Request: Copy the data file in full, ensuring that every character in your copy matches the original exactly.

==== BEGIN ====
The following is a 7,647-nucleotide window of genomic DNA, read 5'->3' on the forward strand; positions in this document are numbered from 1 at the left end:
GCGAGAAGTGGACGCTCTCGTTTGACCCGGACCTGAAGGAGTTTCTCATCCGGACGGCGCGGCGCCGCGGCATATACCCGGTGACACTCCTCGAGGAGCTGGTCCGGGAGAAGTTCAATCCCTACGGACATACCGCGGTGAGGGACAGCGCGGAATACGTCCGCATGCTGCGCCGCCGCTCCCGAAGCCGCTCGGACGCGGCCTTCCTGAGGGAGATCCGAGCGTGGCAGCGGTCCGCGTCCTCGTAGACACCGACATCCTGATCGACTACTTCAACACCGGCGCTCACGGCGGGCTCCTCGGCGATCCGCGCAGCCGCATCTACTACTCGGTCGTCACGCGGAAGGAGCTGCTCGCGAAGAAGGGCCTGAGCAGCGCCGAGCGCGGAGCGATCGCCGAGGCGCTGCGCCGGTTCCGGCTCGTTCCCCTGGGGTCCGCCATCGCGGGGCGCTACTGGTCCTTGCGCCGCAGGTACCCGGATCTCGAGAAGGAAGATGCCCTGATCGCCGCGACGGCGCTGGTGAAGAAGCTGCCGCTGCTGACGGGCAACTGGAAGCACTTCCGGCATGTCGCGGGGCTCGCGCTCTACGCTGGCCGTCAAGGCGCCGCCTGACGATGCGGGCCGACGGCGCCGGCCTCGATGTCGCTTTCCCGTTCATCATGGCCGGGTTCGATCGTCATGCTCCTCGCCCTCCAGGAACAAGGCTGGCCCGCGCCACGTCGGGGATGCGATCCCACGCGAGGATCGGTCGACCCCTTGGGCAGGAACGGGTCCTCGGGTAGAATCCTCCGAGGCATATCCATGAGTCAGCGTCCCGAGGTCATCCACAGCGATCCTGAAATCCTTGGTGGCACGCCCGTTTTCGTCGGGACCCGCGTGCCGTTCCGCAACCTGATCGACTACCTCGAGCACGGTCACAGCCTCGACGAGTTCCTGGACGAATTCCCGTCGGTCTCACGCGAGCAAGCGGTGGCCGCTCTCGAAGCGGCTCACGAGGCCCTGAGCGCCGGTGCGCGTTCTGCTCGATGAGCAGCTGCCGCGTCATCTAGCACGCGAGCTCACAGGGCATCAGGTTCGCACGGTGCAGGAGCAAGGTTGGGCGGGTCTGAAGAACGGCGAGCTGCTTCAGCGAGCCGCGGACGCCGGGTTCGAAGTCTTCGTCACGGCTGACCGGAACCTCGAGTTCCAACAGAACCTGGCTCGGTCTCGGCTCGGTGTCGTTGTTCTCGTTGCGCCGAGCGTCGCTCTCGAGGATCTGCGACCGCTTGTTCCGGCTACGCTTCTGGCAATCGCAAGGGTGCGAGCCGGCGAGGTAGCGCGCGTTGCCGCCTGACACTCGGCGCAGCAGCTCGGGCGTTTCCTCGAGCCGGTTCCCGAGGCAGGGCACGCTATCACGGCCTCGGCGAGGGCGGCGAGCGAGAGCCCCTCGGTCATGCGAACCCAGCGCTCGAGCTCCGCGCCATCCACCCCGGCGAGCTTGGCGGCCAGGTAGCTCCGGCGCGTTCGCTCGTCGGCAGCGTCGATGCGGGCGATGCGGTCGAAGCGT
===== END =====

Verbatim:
The following is a 7,647-nucleotide window of genomic DNA, read 5'->3' on the forward strand; positions in this document are numbered from 1 at the left end:
GCGAGAAGTGGACGCTCTCGTTTGACCCGGACCTGAAGGAGTTTCTCATCCGGACGGCGCGGCGCCGCGGCATATACCCGGTGACACTCCTCGAGGAGCTGGTCCGGGAGAAGTTCAATCCCTACGGACATACCGCGGTGAGGGACAGCGCGGAATACGTCCGCATGCTGCGCCGCCGCTCCCGAAGCCGCTCGGACGCGGCCTTCCTGAGGGAGATCCGAGCGTGGCAGCGGTCCGCGTCCTCGTAGACACCGACATCCTGATCGACTACTTCAACACCGGCGCTCACGGCGGGCTCCTCGGCGATCCGCGCAGCCGCATCTACTACTCGGTCGTCACGCGGAAGGAGCTGCTCGCGAAGAAGGGCCTGAGCAGCGCCGAGCGCGGAGCGATCGCCGAGGCGCTGCGCCGGTTCCGGCTCGTTCCCCTGGGGTCCGCCATCGCGGGGCGCTACTGGTCCTTGCGCCGCAGGTACCCGGATCTCGAGAAGGAAGATGCCCTGATCGCCGCGACGGCGCTGGTGAAGAAGCTGCCGCTGCTGACGGGCAACTGGAAGCACTTCCGGCATGTCGCGGGGCTCGCGCTCTACGCTGGCCGTCAAGGCGCCGCCTGACGATGCGGGCCGACGGCGCCGGCCTCGATGTCGCTTTCCCGTTCATCATGGCCGGGTTCGATCGTCATGCTCCTCGCCCTCCAGGAACAAGGCTGGCCCGCGCCACGTCGGGGATGCGATCCCACGCGAGGATCGGTCGACCCCTTGGGCAGGAACGGGTCCTCGGGTAGAATCCTCCGAGGCATATCCATGAGTCAGCGTCCCGAGGTCATCCACAGCGATCCTGAAATCCTTGGTGGCACGCCCGTTTTCGTCGGGACCCGCGTGCCGTTCCGCAACCTGATCGACTACCTCGAGCACGGTCACAGCCTCGACGAGTTCCTGGACGAATTCCCGTCGGTCTCACGCGAGCAAGCGGTGGCCGCTCTCGAAGCGGCTCACGAGGCCCTGAGCGCCGGTGCGCGTTCTGCTCGATGAGCAGCTGCCGCGTCATCTAGCACGCGAGCTCACAGGGCATCAGGTTCGCACGGTGCAGGAGCAAGGTTGGGCGGGTCTGAAGAACGGCGAGCTGCTTCAGCGAGCCGCGGACGCCGGGTTCGAAGTCTTCGTCACGGCTGACCGGAACCTCGAGTTCCAACAGAACCTGGCTCGGTCTCGGCTCGGTGTCGTTGTTCTCGTTGCGCCGAGCGTCGCTCTCGAGGATCTGCGACCGCTTGTTCCGGCTACGCTTCTGGCAATCGCAAGGGTGCGAGCCGGCGAGGTAGCGCGCGTTGCCGCCTGACACTCGGCGCAGCAGCTCGGGCGTTTCCTCGAGCCGGTTCCCGAGGCAGGGCACGCTATCACGGCCTCGGCGAGGGCGGCGAGCGAGAGCCCCTCGGTCATGCGAACCCAGCGCTCGAGCTCCGCGCCATCCACCCCGGCGAGCTTGGCGGCCAGGTAGCTCCGGCGCGTTCGCTCGTCGGCAGCGTCGATGCGGGCGATGCGGTCGAAGCGT